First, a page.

Workshop Leaders Hope to Inspire Girls to Pursue Careers in Science

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Workshop Leaders Hope to Inspire Girls to Pursue Careers in Science

Source: Houston Chronicle, April 5, 1997
By T.J. Milling

The pre-teen girls giggled and groaned as they poked at their science project with razor blades.

"I thought it was just pus inside,"said 11-year-old Carla Elder of the cow eyeball the girls were dissecting as part of the Expanding Your Horizons in Math and Science Conference Saturday. "That's what my brother told me."

"I had no idea all of this stuff was inside," 12-year-old Betsy Young said while fingering the lens. "Oh my gosh, it's hard. It's like one of those Advil gel tablets."

The intense little scientists-for-a-day scooped out the vitreous humor, which is the gooey center of the eye, and looked at the retina and other structures. But when asked what they wanted to be when they grew up, they chorused, "I wanna be a lawyer."

This was the sort of challenge women science professionals faced when they addressed 600 girls in grades 6 through 8 about careers in the sciences. Saturday was the 5th annual gathering aimed at swaying them toward more technical jobs where women are under-represented.

"It's important because it gives girls an opportunity to realize that math and science is for them,"conference spokeswoman Arlene Baker said. "It's not just for boys."

About 100 professionals addressed the girls on topics ranging from biology to ecology to bovine ocular morphology, the latter being cow eyeball structure.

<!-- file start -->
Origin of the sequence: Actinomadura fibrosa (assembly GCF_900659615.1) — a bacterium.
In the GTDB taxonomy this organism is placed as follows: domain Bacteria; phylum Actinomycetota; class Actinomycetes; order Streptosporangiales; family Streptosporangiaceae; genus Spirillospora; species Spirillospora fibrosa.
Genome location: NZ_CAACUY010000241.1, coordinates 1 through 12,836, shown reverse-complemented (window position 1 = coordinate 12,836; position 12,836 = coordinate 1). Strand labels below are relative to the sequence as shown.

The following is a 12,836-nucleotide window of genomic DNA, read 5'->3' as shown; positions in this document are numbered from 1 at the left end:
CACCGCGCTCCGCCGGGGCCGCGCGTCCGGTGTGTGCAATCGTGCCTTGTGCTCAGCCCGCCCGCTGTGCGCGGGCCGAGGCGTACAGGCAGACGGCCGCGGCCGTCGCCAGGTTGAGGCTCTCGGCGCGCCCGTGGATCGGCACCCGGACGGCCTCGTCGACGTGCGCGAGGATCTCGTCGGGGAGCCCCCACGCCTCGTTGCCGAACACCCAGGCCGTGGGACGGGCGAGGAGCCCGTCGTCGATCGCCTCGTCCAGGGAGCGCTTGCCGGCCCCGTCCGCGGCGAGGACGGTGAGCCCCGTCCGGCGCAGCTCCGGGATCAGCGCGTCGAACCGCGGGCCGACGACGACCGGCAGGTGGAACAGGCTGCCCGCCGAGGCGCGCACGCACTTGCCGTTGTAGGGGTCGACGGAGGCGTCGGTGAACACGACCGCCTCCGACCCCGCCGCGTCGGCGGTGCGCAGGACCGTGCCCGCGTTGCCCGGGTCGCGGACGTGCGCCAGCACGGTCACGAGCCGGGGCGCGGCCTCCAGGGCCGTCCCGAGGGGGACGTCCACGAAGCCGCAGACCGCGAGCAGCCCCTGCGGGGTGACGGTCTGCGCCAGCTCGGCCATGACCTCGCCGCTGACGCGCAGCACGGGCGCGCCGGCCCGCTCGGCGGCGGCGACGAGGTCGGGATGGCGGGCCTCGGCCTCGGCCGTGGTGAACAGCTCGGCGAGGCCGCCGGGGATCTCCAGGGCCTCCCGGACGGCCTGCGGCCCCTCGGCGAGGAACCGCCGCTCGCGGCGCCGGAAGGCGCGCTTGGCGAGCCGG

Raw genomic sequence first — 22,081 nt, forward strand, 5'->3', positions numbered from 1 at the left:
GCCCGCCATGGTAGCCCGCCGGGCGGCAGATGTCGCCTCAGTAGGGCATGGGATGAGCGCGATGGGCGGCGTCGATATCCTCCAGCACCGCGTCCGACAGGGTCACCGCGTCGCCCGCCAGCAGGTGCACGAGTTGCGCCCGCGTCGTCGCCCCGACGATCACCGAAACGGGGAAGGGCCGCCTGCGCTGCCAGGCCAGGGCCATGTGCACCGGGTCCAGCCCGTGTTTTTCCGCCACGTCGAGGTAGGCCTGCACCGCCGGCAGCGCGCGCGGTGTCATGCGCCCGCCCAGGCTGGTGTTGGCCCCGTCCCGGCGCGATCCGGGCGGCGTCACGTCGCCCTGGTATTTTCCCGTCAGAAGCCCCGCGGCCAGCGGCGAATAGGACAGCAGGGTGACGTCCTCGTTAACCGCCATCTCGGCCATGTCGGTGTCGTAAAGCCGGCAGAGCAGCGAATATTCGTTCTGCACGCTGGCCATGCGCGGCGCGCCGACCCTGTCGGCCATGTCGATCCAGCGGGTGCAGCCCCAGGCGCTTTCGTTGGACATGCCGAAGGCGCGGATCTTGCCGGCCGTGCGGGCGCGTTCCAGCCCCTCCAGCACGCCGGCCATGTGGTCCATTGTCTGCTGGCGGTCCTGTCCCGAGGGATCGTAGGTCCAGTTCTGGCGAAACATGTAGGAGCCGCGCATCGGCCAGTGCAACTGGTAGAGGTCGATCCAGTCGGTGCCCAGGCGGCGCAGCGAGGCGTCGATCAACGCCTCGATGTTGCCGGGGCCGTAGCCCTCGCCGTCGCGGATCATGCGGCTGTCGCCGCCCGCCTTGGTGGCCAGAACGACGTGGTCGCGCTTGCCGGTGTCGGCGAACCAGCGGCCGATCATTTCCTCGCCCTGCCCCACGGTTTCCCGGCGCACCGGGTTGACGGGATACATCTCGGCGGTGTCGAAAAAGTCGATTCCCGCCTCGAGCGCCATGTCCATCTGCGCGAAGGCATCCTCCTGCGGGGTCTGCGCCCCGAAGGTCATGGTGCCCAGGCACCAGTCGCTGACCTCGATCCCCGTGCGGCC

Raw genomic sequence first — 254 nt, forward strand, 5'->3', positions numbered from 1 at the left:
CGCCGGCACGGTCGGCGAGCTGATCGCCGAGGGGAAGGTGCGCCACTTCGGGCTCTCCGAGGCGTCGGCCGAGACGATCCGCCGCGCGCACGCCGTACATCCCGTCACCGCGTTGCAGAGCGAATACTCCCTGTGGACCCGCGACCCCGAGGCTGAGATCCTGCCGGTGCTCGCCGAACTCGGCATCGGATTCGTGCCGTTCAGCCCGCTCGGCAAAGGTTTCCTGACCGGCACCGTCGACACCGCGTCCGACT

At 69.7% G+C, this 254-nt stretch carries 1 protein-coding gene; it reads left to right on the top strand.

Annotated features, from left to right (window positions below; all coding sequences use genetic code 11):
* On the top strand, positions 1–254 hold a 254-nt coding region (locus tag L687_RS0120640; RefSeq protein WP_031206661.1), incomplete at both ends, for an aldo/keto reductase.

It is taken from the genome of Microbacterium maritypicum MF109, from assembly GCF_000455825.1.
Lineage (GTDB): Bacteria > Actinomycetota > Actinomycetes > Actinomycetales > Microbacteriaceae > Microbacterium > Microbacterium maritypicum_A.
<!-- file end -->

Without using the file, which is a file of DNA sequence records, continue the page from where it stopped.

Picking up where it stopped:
"I'm interested in science literacy, and this is the age to start," said 30-year-old Irmgard Willcockson, a Baylor College of Medicine graduate student, who brought the eyes.

Willcockson said scientists have a vested interest in teaching the young because even those who don't pursue scientific careers could be in a position to make funding decisions.

"I want all my colleagues to have jobs," she said.

The classes ran from 8:30 a.m. to 3:30 p.m. at The Rice School/La Escuela Rice, 7550 Seuss Drive. The event was sponsored by the West Harris County Branch of the American Association of University Women and the Rice University School of Mathematics Project. Expanding Your Horizons is a part of a program that has reached 400,000 students in the United States and Canada since 1979, according to its literature.

The girls can choose any four of the classes with names like "The Sky's Not the Limit," which was about meteorology, or "The Ether Bunny, Sleeping Beauty and the Sandman," which was about anesthesiology.

"Leaping Lizards," an ecology class was particularly popular, thanks to Ziggy and Killi, a couple of 5-year-old iguanas.

"They're really smart," environmental activist Christine M. Thompson said to her rapt audience. "They're really clean, and they're vegetarians."

Thompson used the two lizards as the centerpiece of a talk about saving the rain forest.

"Destroying the rain forest is like pulling the lungs out of the planet,"she said.

The students seemed interested by the topics, but as 14-year-old former attendee Amy Gabriel said, "you just can't fit it all in one day."And organizers are realistic about their goals.

"This builds self-esteem," Baker said. "Girls who do better in math and science have better self-esteem, even if they don't choose it as a career."